On the recent visit to the City of Light I was impressed at the racks of smart bikes which are part of the Vélib scheme which makes it possible to cycle around Paris without worrying about having your bike stolen or indeed to get home late at night where there are few other alternatives. In August 2007, the then Mayor of London, Ken Livingstone ordered a feasibility study into a scheme which would see travellers hiring and dropping off bikes from street corners. The Mayor had been inspired by the Vélib scheme that was introduced in Paris in June the same year. The French initiative offers 10,000 bikes at 750 hire points every 300m around Paris. The bikes are available at any time of the day or night and cost just about 70p to hire for half an hour and it was claimed theft would be minimal because of the unique design of the bicycles, their highly secure parking facilities and because payment is via credit or debit card. If a bicycle is not returned the hirer faces a penalty charge.
Mr Livingstone said then: “Cycling is a clean, fast and cheap way to get around London and we have seen an 83% increase in cycling since I became Mayor. I have seen the Paris freedom bike scheme, and discussed it with the Mayor of Paris. It clearly works and is highly popular.”
Transport for London officials were to conduct a feasibility study to see how a similar system could be made to work in London. A popular bicycle rental scheme in Paris that has transformed travel in the city has run into problems just 18 months after its successful launch. Over half the original fleet of 15,000 specially made bicycles have disappeared, presumed stolen. They have been used 42 million times since their introduction but vandalism and theft are taking their toll despite the assurances at the launch.
The company which runs the scheme, JCDecaux, has now said it can no longer afford to operate the city-wide network. Championed by Paris Mayor Bertrand Delanoe, the bikes were part of an attempt to “green” the capital. Parisians took to them enthusiastically. But the bikes have suffered more than anticipated, company officials have said. Hung from lamp posts, dumped in the River Seine, torched and broken into pieces, maintaining the network is proving expensive. Some have turned up in Eastern Europe and Africa, according to press reports.
Since the scheme’s launch, nearly all the original bicycles have been replaced at a cost of 400 euros ($519, £351) each. The Vélib bikes – the name is a contraction of velo (cycle) and liberte (freedom) – have also fallen victim to a craze known as “Vélib extreme”. Various videos have appeared on YouTube showing riders taking the bikes down the steps in Montmartre, into metro stations and being tested on BMX courses.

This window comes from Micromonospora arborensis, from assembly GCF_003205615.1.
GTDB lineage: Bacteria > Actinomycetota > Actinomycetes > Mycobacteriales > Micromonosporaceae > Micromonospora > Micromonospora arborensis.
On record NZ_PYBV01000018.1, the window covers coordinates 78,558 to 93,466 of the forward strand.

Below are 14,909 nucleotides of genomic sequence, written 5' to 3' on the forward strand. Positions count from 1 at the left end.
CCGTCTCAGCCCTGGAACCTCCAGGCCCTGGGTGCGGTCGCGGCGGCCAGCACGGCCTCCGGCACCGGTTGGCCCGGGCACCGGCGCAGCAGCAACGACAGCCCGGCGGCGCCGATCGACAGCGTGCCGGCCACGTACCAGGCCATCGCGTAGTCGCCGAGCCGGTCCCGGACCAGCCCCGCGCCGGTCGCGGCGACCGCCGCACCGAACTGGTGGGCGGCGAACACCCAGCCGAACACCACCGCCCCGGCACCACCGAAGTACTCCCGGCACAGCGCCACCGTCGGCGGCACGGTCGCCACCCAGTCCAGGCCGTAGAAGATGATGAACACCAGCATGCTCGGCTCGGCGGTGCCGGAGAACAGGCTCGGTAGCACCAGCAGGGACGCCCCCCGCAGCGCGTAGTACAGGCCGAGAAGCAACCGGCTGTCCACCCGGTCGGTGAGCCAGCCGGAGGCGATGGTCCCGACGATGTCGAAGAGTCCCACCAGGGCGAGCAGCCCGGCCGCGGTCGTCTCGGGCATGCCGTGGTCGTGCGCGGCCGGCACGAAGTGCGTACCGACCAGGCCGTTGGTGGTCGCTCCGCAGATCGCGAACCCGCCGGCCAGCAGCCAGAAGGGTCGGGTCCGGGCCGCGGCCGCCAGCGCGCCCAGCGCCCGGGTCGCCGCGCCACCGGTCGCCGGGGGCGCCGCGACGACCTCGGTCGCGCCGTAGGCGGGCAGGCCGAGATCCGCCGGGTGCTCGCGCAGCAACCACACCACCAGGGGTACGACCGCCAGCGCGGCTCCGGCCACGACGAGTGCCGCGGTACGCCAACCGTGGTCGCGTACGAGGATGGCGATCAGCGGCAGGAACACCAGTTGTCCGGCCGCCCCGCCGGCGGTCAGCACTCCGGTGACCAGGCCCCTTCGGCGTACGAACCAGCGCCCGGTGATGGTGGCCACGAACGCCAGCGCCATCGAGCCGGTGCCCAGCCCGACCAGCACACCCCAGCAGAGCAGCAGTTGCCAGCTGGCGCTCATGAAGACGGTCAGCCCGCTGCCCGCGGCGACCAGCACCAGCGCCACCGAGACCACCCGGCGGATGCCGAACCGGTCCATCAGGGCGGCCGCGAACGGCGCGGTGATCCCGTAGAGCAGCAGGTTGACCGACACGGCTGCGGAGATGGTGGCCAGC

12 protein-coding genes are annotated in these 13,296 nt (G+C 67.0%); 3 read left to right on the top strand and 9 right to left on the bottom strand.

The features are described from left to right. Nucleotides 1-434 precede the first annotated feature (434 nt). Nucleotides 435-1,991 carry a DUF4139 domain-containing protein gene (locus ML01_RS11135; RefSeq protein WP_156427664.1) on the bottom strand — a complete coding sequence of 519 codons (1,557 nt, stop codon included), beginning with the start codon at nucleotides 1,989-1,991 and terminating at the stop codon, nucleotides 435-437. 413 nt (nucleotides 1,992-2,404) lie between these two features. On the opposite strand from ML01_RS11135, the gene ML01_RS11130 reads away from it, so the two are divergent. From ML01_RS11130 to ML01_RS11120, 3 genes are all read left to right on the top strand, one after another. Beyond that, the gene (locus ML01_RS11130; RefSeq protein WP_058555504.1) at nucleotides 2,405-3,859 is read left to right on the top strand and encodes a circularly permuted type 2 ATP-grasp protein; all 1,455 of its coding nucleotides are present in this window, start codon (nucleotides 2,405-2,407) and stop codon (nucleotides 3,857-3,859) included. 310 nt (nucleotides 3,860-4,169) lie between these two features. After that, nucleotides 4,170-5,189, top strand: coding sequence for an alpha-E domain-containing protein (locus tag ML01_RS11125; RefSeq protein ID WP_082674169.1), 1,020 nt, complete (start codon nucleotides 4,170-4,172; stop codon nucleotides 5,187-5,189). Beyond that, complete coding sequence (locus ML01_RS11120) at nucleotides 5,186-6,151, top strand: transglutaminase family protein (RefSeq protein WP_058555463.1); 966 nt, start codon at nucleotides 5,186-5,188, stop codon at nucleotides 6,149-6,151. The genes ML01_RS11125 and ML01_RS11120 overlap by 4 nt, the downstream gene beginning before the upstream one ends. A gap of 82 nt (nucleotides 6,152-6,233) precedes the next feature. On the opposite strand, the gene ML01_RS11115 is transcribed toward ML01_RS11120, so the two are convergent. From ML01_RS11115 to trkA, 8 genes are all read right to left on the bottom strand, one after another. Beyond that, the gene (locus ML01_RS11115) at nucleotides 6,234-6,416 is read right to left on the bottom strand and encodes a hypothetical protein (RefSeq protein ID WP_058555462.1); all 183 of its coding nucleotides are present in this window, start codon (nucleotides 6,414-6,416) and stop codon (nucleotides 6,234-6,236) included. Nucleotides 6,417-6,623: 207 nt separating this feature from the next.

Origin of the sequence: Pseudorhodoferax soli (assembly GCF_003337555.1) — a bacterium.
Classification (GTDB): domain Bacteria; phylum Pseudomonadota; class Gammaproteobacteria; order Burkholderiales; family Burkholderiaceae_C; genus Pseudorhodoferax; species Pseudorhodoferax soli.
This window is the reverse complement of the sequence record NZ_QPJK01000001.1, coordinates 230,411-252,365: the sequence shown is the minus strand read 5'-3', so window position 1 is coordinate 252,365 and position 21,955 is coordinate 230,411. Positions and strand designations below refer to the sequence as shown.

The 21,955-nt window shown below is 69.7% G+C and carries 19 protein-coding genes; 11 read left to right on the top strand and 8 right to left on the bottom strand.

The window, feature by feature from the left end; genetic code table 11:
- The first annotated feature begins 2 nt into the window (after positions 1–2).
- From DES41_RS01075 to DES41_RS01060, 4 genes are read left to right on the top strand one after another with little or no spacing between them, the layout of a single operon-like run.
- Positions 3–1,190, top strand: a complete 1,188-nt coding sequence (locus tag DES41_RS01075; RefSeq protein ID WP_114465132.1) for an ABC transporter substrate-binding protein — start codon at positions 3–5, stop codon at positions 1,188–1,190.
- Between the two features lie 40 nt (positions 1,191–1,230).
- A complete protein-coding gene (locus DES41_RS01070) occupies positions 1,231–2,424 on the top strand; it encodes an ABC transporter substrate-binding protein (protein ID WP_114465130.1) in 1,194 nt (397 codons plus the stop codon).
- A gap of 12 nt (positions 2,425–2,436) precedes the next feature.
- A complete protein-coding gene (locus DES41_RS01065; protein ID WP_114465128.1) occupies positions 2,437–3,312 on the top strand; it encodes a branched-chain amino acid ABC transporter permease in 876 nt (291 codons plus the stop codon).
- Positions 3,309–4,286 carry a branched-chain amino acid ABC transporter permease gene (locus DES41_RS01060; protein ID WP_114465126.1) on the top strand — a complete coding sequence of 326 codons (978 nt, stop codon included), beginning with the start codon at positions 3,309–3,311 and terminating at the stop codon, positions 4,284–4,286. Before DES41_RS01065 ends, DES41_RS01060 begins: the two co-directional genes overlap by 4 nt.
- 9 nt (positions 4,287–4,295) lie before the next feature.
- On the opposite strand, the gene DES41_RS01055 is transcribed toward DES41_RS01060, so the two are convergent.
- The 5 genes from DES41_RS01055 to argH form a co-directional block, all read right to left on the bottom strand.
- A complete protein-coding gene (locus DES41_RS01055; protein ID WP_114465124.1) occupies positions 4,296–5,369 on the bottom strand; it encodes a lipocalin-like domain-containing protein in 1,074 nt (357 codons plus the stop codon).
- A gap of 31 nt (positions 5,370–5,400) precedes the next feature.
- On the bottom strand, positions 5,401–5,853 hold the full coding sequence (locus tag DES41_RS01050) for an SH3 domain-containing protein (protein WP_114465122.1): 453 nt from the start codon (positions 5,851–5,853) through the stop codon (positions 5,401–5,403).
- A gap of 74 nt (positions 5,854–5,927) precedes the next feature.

Remi Pheulpin, JCDecaux’s director general, says the current contract is unsustainable. “It’s simple. All the receipts go to the city. All the expenses are ours,” he said. The costs, he said, were “so high that a private business cannot handle it alone, especially as it’s a problem of public order. If we want the Vélib set-up to keep going, we’ll have to change the business model.” The original contract gave the advertising company a 10-year licence to exploit 1,600 city-wide billboards in return for running the scheme, plus a share in the revenue, estimated at 20m euros for the first year of operation.
City hall has recently agreed to pay towards the costs of replacing the stolen or trashed bicycles but is refusing to bail out the company. Not all the bicycles receive rough treatment however. One Vélib repairman reported finding one of the bikes customised with fur covered tyres.
The scheme was modelled on one in Lyon, which appears to have been less troublesome, and has been extended to other cities in France. It is also being copied overseas with London, San Francisco and Singapore all intending to set up similar schemes.
Another scheme modelled on Lyon is the highly visible Bicing scheme I saw in Barcelona. The bicycles have a specific image, distinctive to Barcelona, as the City Council collaborated with B:SM on the design for the bikes. They have adjustable dimensions for youth and adultsand their reduced weight (they only weigh 16,5 kg) and the wide and ergonomic handlebar make driving easy. All bikes have three speed gears, a foot peg for the resting position, anti-slip pedals, a nocturnal lighting system and both front and back breaks. They are made from the resistant materials steel and aluminium since they are always in the street. A yearly subscription of Bicing costs 24€ a year, after which the first half hour is free and every other half hour costs 30 cents.
London by comparison to Barcelona and Paris offers a poor and often dangerous cycling experience. There is no Citywide rent a bike scheme almost two years after it was to be investigated, there are few cycling lanes and in particular there are very few protected lanes with kerbs or barriers to separate them from motorists and particularly the trucks which are allowed into Central London at all times and often catch cyclists in there sweep when they turn. London also suffers from the Balkanisation of responsibility between TfL and the 32 Boroughs and the Police so initiatives like you see in Paris and Barcelona where whole swathes of the city at weekends are closed off to traffic and opened only to pedestrians and cyclists are out of the question. Indeed, on Sunday in Paris all the traffic tunnels through Paris are open only to cyclists and pedestrians.
As the current Mayor of London, Boris Johnson, is a noted cycling fan would not the twin initiatives of area closures to traffic at weekends and a City rent-a-bike scheme not be two quick wins in the Greening of London?